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Genome-wide analyses of exonic copy number variants in a family-based study point to novel autism susceptibility genes.

dc.contributor.author Abrahams, BS
dc.contributor.author Alvarez Retuerto, AI
dc.contributor.author Bradfield, JP
dc.contributor.author Bucan, M
dc.contributor.author Buxbaum, JD
dc.contributor.author Cantor, RM
dc.contributor.author Cook, EH
dc.contributor.author Coon, H
dc.contributor.author Dawson, Geraldine
dc.contributor.author Geschwind, DH
dc.contributor.author Gidaya, NB
dc.contributor.author Glessner, JT
dc.contributor.author Grant, Struan FA
dc.contributor.author Hadley, D
dc.contributor.author Hakonarson, H
dc.contributor.author Herman, EI
dc.contributor.author Hutman, T
dc.contributor.author Imielinski, M
dc.contributor.author Kim, C
dc.contributor.author Kim, J
dc.contributor.author Kustanovich, V
dc.contributor.author Lajonchere, CM
dc.contributor.author Li, M
dc.contributor.author Lindquist, I
dc.contributor.author McMahon, WM
dc.contributor.author Minshew, NJ
dc.contributor.author Nurnberger, JI
dc.contributor.author Owley, T
dc.contributor.author Schellenberg, GD
dc.contributor.author Sigman, Marian
dc.contributor.author Singleton, A
dc.contributor.author Sonnenblick, LI
dc.contributor.author Sutcliffe, JS
dc.contributor.author Sweeney, JA
dc.contributor.author Wang, K
dc.contributor.author Wassink, TH
dc.coverage.spatial United States
dc.date.accessioned 2017-04-02T19:29:40Z
dc.date.available 2017-04-02T19:29:40Z
dc.date.issued 2009-06
dc.identifier https://www.ncbi.nlm.nih.gov/pubmed/19557195
dc.identifier.uri https://hdl.handle.net/10161/13928
dc.description.abstract The genetics underlying the autism spectrum disorders (ASDs) is complex and remains poorly understood. Previous work has demonstrated an important role for structural variation in a subset of cases, but has lacked the resolution necessary to move beyond detection of large regions of potential interest to identification of individual genes. To pinpoint genes likely to contribute to ASD etiology, we performed high density genotyping in 912 multiplex families from the Autism Genetics Resource Exchange (AGRE) collection and contrasted results to those obtained for 1,488 healthy controls. Through prioritization of exonic deletions (eDels), exonic duplications (eDups), and whole gene duplication events (gDups), we identified more than 150 loci harboring rare variants in multiple unrelated probands, but no controls. Importantly, 27 of these were confirmed on examination of an independent replication cohort comprised of 859 cases and an additional 1,051 controls. Rare variants at known loci, including exonic deletions at NRXN1 and whole gene duplications encompassing UBE3A and several other genes in the 15q11-q13 region, were observed in the course of these analyses. Strong support was likewise observed for previously unreported genes such as BZRAP1, an adaptor molecule known to regulate synaptic transmission, with eDels or eDups observed in twelve unrelated cases but no controls (p = 2.3x10(-5)). Less is known about MDGA2, likewise observed to be case-specific (p = 1.3x10(-4)). But, it is notable that the encoded protein shows an unexpectedly high similarity to Contactin 4 (BLAST E-value = 3x10(-39)), which has also been linked to disease. That hundreds of distinct rare variants were each seen only once further highlights complexity in the ASDs and points to the continued need for larger cohorts.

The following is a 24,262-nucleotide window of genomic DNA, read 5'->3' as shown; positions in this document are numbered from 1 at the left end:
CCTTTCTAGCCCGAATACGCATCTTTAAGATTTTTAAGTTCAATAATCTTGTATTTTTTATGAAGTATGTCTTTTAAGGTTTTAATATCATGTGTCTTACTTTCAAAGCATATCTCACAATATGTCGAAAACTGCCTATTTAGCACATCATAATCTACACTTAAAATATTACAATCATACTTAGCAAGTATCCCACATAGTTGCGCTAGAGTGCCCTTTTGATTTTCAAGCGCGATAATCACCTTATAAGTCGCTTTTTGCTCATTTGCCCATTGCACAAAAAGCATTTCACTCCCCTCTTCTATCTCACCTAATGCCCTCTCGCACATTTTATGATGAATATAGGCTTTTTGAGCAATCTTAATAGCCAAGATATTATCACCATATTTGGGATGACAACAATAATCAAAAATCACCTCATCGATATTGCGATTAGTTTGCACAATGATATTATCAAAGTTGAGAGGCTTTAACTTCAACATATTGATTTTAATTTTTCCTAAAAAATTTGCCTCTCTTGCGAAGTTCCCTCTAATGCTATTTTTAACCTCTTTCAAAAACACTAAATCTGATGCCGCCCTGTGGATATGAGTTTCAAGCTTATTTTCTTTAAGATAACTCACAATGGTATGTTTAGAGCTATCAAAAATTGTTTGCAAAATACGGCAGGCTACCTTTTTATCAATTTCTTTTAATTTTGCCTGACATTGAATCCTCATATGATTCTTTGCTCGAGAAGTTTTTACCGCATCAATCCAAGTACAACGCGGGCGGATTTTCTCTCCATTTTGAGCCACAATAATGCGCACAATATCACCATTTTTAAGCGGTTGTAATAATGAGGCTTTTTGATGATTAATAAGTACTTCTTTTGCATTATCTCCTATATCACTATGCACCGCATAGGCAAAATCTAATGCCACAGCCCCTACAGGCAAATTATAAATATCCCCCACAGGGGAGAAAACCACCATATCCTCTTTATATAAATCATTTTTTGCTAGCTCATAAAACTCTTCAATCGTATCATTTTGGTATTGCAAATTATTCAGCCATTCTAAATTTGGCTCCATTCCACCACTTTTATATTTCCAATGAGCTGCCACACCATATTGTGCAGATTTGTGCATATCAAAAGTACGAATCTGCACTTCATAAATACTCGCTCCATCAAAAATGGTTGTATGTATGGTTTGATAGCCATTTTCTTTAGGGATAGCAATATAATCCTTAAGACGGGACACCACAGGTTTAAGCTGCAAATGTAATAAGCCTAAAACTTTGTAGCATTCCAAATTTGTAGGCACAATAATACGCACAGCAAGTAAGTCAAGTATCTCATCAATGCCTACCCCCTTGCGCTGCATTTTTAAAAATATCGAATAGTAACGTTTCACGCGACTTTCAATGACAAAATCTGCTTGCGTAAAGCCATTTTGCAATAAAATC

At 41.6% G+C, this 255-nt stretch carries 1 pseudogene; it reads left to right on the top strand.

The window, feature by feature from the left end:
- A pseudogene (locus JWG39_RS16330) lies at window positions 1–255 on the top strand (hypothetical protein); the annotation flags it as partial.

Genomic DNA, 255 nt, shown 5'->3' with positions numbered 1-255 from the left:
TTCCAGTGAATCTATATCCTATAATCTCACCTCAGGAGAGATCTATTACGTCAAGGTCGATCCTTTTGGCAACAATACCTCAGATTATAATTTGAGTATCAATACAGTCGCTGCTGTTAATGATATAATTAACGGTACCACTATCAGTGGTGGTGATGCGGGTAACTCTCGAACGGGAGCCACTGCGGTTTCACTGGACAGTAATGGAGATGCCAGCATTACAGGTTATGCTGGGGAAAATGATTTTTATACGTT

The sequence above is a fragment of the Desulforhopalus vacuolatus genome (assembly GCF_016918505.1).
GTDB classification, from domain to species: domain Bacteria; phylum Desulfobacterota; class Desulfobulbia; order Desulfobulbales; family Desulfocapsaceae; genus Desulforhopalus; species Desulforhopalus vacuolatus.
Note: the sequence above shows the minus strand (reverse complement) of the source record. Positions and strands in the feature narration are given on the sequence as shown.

dc.language eng
dc.relation.ispartof PLoS Genet
dc.relation.isversionof 10.1371/journal.pgen.1000536
dc.subject Adolescent
dc.subject Autistic Disorder
dc.subject Case-Control Studies
dc.subject Cell Adhesion Molecules, Neuronal
dc.subject Child
dc.subject Child, Preschool
dc.subject Cohort Studies
dc.subject Exons
dc.subject Female
dc.subject Gene Dosage
dc.subject Gene Duplication
dc.subject Genetic Predisposition to Disease
dc.subject Genome-Wide Association Study
dc.subject Humans
dc.subject Male
dc.subject Nerve Tissue Proteins
dc.subject Pedigree
dc.subject Sequence Deletion
dc.subject Ubiquitin-Protein Ligases
dc.subject Young Adult
dc.title Genome-wide analyses of exonic copy number variants in a family-based study point to novel autism susceptibility genes.
dc.type Journal article
pubs.author-url https://www.ncbi.nlm.nih.gov/pubmed/19557195
pubs.begin-page e1000536
pubs.issue 6
pubs.organisational-group Clinical Science Departments
pubs.organisational-group Duke
pubs.organisational-group Duke Institute for Brain Sciences
pubs.organisational-group Institutes and Provost's Academic Units
pubs.organisational-group Pediatrics
pubs.organisational-group Psychiatry, Child & Family Mental Health and Developmental Neuroscience
pubs.organisational-group Psychiatry & Behavioral Sciences
pubs.organisational-group Sanford School of Public Policy
pubs.organisational-group Sanford School of Public Policy - Secondary Group
pubs.organisational-group School of Medicine
pubs.organisational-group University Institutes and Centers
pubs.publication-status Published
pubs.volume 5
dc.identifier.eissn 1553-7404


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